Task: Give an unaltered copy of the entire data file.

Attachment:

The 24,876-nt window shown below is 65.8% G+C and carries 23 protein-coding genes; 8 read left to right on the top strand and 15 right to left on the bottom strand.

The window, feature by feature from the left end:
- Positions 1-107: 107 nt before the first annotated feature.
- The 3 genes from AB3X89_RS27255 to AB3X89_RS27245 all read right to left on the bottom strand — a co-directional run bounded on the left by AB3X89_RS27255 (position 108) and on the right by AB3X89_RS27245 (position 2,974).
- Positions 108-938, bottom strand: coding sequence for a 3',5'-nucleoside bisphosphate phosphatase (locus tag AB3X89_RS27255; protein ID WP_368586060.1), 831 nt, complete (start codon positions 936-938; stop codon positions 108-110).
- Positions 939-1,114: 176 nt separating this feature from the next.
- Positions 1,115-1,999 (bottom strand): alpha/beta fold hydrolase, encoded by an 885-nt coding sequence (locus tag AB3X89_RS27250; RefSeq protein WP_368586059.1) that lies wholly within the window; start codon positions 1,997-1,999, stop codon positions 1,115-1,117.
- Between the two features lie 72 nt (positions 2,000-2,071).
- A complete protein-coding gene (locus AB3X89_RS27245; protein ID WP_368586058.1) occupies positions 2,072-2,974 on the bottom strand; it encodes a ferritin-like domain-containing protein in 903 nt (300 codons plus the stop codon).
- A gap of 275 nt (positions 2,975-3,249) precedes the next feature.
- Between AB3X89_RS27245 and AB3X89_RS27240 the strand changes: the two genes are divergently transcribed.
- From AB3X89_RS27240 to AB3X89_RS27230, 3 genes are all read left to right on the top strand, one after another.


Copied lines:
The 24,876-nt window shown below is 65.8% G+C and carries 23 protein-coding genes; 8 read left to right on the top strand and 15 right to left on the bottom strand.

The window, feature by feature from the left end:
- Positions 1-107: 107 nt before the first annotated feature.
- The 3 genes from AB3X89_RS27255 to AB3X89_RS27245 all read right to left on the bottom strand — a co-directional run bounded on the left by AB3X89_RS27255 (position 108) and on the right by AB3X89_RS27245 (position 2,974).
- Positions 108-938, bottom strand: coding sequence for a 3',5'-nucleoside bisphosphate phosphatase (locus tag AB3X89_RS27255; protein ID WP_368586060.1), 831 nt, complete (start codon positions 936-938; stop codon positions 108-110).
- Positions 939-1,114: 176 nt separating this feature from the next.
- Positions 1,115-1,999 (bottom strand): alpha/beta fold hydrolase, encoded by an 885-nt coding sequence (locus tag AB3X89_RS27250; RefSeq protein WP_368586059.1) that lies wholly within the window; start codon positions 1,997-1,999, stop codon positions 1,115-1,117.
- Between the two features lie 72 nt (positions 2,000-2,071).
- A complete protein-coding gene (locus AB3X89_RS27245; protein ID WP_368586058.1) occupies positions 2,072-2,974 on the bottom strand; it encodes a ferritin-like domain-containing protein in 903 nt (300 codons plus the stop codon).
- A gap of 275 nt (positions 2,975-3,249) precedes the next feature.
- Between AB3X89_RS27245 and AB3X89_RS27240 the strand changes: the two genes are divergently transcribed.
- From AB3X89_RS27240 to AB3X89_RS27230, 3 genes are all read left to right on the top strand, one after another.